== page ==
The wheels of my plane finally touched down around 11:15PM in Seattle after a weather diversion to Portland and a long flight from Moscow to Atlanta. Despite mix ups at the car rental company and the hotel, I was still really, really happy to be here. Here to experience what it means to be American. Here to vote (or at least drop our ballots off). After watching what really was a fake election in Russia earlier in the year to elect Medevedev, I felt like it was important to be here. Home for what is a civic sacrament, the act of voting. While irregularities existed and people of color are stll disenfranchised in the US, my vote counts, my voice is part of the mix and it's my duty to make every effort to exercise that right.
The enormity of what we did yesterday still has not completely sunk in. I've blogged from time to time here about my thoughts on the first African American presidential candidate and, for me, more importantly the first biracial person as a candidate. But I watched not only African Americans, but Americans across the country, break down in tears as this great dream became a reality, but I'm not there yet. Maybe it's not being here for so many months or feeling so connected, or maybe it's just that I still can't believe it.
My heart opened as I watched Jesse Jackson in tears last night at Grant Park. For all his previous nastiness in this campaign, this was a moment of triumph for the road he paved along with so many civil rights leaders. A moment of merging Resistance and Hope, a trasncendent moment for all of us. I'm sure the pit in my stomach will eventually well up, but for this moment it stirs in my jet lagged thoughts of exhuberant, over-whelmed, amazing joy. Pride, a pride we haven't felt for a long time. A pride that this country once again will be respected and a pride that will be redeeming for those of us living overseas.
I do want to take this moment to share what we've seen overseas, what Russians told us about our election. I think back most vividly to a conversation we had with a Russian guy from Moscow in a Banya (outside, wood-fired steam bath) on Okhon Island on Lake Baikal this summer. Okhon is about as far as you can get from Moscow--only recently got electricity, no running water, truly feels like the end of the earth. There Tristan and I were (naked) on one side of the wooden hut, and this guy and his friend, also naked I presume, on the other. The wood stove is gradually heating up our room till we are sweating profussely. Our conversation was across a thin wooden wall with the stove in the middle. Curious, he asked about our election. In Russian, instead of black or African American, you say black-skinned person. Like many Russians, he said he would vote for Obama if it were his choice. For a country that is incredibly racist and really doesn't like black people (or Asians or foreigners for that matter), many folks we talked to said they liked Obama. I don't know if this is because McCain hates Russia and the black guy looks better than the one who wants the cold war back.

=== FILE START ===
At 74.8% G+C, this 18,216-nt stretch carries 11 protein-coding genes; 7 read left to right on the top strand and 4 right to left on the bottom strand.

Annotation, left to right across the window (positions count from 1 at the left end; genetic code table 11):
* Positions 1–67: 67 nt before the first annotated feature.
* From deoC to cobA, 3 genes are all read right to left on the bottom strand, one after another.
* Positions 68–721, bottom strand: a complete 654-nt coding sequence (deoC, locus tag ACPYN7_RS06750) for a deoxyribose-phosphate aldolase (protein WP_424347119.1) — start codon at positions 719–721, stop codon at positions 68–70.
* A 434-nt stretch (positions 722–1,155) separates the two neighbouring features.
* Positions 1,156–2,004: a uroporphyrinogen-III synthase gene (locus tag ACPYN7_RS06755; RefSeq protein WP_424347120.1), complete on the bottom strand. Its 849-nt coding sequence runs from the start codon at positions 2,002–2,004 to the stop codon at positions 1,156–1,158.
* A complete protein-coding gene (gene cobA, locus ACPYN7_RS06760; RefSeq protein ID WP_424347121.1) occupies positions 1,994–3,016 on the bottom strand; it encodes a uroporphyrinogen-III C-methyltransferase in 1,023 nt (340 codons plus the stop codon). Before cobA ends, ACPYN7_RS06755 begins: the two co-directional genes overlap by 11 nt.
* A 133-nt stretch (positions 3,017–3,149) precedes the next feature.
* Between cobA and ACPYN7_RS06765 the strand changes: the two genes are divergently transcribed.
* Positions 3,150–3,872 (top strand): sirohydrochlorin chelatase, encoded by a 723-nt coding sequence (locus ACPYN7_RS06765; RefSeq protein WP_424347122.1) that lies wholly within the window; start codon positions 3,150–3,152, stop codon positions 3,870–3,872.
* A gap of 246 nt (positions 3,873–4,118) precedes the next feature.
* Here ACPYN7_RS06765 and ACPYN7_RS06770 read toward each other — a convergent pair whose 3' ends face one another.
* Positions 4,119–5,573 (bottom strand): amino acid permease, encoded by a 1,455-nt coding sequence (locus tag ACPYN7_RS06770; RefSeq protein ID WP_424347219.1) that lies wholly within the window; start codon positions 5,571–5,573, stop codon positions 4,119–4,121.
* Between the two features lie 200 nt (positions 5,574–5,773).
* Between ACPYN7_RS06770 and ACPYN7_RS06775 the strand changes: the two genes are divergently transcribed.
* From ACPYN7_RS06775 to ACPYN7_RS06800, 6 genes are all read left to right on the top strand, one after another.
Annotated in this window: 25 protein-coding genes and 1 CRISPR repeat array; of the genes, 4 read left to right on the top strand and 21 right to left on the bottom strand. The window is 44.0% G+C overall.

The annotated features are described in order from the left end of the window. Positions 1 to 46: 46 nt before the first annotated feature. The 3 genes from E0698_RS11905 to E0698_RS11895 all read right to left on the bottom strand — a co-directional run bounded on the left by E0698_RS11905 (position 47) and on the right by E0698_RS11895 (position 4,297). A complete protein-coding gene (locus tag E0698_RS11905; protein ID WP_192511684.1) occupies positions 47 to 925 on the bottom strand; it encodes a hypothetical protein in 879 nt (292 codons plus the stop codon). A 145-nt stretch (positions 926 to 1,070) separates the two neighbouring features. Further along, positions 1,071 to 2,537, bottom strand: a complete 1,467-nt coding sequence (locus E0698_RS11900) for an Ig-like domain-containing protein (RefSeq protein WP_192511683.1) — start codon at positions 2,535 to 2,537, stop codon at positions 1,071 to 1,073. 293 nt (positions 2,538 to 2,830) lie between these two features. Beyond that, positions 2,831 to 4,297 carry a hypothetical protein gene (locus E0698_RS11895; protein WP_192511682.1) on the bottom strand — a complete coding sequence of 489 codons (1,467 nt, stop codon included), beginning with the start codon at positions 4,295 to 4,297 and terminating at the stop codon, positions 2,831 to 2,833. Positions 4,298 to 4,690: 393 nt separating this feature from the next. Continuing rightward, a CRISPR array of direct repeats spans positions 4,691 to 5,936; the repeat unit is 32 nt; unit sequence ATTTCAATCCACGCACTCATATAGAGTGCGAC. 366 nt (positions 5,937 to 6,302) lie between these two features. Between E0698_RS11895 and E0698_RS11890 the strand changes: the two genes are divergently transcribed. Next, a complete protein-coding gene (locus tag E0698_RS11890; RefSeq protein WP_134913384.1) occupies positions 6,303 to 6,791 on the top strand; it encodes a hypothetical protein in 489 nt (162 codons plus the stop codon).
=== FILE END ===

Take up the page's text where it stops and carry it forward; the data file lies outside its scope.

Regardless of the reasoning, it seems there choice was more out of fashion than substance. One of the Russian papers had a whole section on the election with pictures of the KKK and headlines about our racist ways asking if we were ready for a black-skinned President. While I have asked that question repeatedly during this election, I found it absurd to have the Russian paper paint the picture that the KKK was still mainstream when dark skinned (blacks and asians) in Russia are routinely beaten for the way they look and then blamed for instegating the situation. There are few places in the US where I won't venture because of my ethnicity. There are many places in Russia where I am careful because I know what could happen. My fear is real and justified.
Regardless of Russia's hypocracy on the race issue, I take great pride in this moment. I look forward to taking pride in being a diplomatic family abroad, to representing this country abroad. For all the damage the past 8 years have done to not only our reputation and position abroad but to the value of diplomacy, an Obama Presidency will restore our image abroad as a place of Hope, Opportunity and Lasting Freedom for all.
NY TIMES Opinion Piece
The Next President
Published: November 5, 2008
Barack Obama won the election because he saw what is wrong with this country: the utter failure of government to protect its citizens.